Posts Tagged ‘Senate’

Massachusetts

Sunday, January 17th, 2010

by Brien Jackson

I haven’t had much to say about the race for Ted Kennedy’s seat, because, frankly, I haven’t really known what to make of it. I wasn’t a big fan of Coakley’s originally; beyond the fact that she has a somewhat troubling record as a prosecutor, she was also easily identifiable as a poor campaigner, and also lacks significant legislative appearance, or any history with any major national issues she’ll be tasked with making policy on. Coakley’s nomination is a good example of why I’m not a huge fan of special elections; hasitly throwin together a contest with little time for candidates to prepare for it and, especially, campaign, with very few voters actively paying attention to what’s going on almost always produces a contest where the candidate with the highest initial name recognition wins, especially in the primary. Especially where Senate seats are concerned that seems like a problem to me.

But do I think Coakley might actually lose this race? Well, I guess anything is possible, but I’m still pretty suspicious. Enthusiasm gap or not, Massachusetts is still an overwhelmingly Democratic state. It’s so Democratic, it doesn’t have a single Republican in its entire Congressional delegation. And healthcare reform is pretty broadly popular there, which makes Brown’s decision to campaign almost exclusively around blocking healthcare reform somewhat odd. And now, Nate Silver confirms a suspicion I’ve had for awhile, that pollsters generally understate a party’s advantage in states that overwhelmingly favor them.

Anything can happen in a special election, of course. Still, I think at the end of the day, Massachusetts is going to remain as blue as it has been, and I don’t think the teabaggers are going to score a major win in one of the country’s most liberal states.

Joe Lieberman: Very Serious Person

Tuesday, December 15th, 2009

Uh oh, this is going to make Chuck Lane’s job difficult:

Mr. Lieberman had supported the Medicare buy-in proposal in the past — both as the Democrats’ vice presidential nominee in 2000 and in more recent discussions about the health care system. In an interview this year, he reiterated his support for the concept.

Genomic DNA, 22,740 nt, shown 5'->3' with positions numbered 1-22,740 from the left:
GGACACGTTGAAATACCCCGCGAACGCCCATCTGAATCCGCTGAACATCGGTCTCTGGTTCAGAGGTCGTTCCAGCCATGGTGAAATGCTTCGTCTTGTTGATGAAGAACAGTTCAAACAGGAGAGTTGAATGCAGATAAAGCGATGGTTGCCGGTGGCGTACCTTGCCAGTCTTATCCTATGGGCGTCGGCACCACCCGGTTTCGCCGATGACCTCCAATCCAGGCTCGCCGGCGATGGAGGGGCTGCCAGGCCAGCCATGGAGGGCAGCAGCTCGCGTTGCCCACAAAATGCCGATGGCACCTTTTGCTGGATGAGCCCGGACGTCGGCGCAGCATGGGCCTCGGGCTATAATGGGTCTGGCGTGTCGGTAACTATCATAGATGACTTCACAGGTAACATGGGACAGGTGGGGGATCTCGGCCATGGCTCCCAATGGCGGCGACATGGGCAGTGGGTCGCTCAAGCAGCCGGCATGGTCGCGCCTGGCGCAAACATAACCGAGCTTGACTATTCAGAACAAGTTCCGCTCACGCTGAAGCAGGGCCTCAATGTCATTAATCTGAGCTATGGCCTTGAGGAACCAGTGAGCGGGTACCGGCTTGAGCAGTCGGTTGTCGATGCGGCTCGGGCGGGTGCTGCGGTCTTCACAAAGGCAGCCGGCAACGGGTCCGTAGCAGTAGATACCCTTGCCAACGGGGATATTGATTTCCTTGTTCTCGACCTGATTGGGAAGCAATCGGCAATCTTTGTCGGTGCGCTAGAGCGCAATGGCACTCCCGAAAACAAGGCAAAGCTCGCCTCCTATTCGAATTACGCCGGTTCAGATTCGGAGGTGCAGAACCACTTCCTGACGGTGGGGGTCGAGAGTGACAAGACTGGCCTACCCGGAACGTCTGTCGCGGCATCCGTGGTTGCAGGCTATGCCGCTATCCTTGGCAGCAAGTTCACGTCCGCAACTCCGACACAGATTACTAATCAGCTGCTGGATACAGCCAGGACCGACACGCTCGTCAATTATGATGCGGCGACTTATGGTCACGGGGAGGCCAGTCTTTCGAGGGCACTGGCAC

But in the interview, Mr. Lieberman said that he grew apprehensive when a formal proposal began to take shape. He said he worried that the program would lead to financial trouble and contribute to the instability of the existing Medicare program.

And he said he was particularly troubled by the overly enthusiastic reaction to the proposal by some liberals, including Representative Anthony Weiner, Democrat of New York, who champions a fully government-run health care system.

“Congressman Weiner made a comment that Medicare-buy in is better than a public option, it’s the beginning of a road to single-payer,” Mr. Lieberman said. “Jacob Hacker, who’s a Yale professor who is actually the man who created the public option, said, ‘This is a dream. This is better than a public option. This is a giant step.’”

So there you have it; Joe Lieberman used to think Medicare buy-in was a good idea, then he found out that Rep. Weiner and Jacob Hacker thought it was a good idea and he changed his mind. Nothing about the intricate workings of policy, budget mechanics, or anything like that; the fact that a couple of liberals were happy with the idea was enough to get Holy Joe to do an about face on it.

The most important public policy question this country has dealt with in the last 60 years is being held hostage by an admitted sociopath right now.  Yay Senate!